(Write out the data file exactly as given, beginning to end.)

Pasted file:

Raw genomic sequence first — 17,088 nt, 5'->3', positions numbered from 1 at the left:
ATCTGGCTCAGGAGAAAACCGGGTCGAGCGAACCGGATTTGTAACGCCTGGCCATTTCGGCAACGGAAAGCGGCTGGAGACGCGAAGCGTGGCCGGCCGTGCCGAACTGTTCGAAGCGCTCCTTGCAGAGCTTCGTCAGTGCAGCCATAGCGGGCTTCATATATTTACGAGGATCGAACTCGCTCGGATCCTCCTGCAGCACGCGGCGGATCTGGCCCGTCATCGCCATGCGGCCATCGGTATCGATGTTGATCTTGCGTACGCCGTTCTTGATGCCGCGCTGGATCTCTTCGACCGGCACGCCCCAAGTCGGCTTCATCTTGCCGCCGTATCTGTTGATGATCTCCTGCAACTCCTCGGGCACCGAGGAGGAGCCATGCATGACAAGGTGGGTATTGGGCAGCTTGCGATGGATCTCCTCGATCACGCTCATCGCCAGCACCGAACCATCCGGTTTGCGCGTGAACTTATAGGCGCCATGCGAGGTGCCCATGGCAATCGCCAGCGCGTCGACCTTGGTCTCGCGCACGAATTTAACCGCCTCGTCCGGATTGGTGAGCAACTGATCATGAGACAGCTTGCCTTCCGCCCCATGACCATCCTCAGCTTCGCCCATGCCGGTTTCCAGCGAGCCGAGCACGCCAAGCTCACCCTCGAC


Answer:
Raw genomic sequence first — 17,088 nt, 5'->3', positions numbered from 1 at the left:
ATCTGGCTCAGGAGAAAACCGGGTCGAGCGAACCGGATTTGTAACGCCTGGCCATTTCGGCAACGGAAAGCGGCTGGAGACGCGAAGCGTGGCCGGCCGTGCCGAACTGTTCGAAGCGCTCCTTGCAGAGCTTCGTCAGTGCAGCCATAGCGGGCTTCATATATTTACGAGGATCGAACTCGCTCGGATCCTCCTGCAGCACGCGGCGGATCTGGCCCGTCATCGCCATGCGGCCATCGGTATCGATGTTGATCTTGCGTACGCCGTTCTTGATGCCGCGCTGGATCTCTTCGACCGGCACGCCCCAAGTCGGCTTCATCTTGCCGCCGTATCTGTTGATGATCTCCTGCAACTCCTCGGGCACCGAGGAGGAGCCATGCATGACAAGGTGGGTATTGGGCAGCTTGCGATGGATCTCCTCGATCACGCTCATCGCCAGCACCGAACCATCCGGTTTGCGCGTGAACTTATAGGCGCCATGCGAGGTGCCCATGGCAATCGCCAGCGCGTCGACCTTGGTCTCGCGCACGAATTTAACCGCCTCGTCCGGATTGGTGAGCAACTGATCATGAGACAGCTTGCCTTCCGCCCCATGACCATCCTCAGCTTCGCCCATGCCGGTTTCCAGCGAGCCGAGCACGCCAAGCTCACCCTCGAC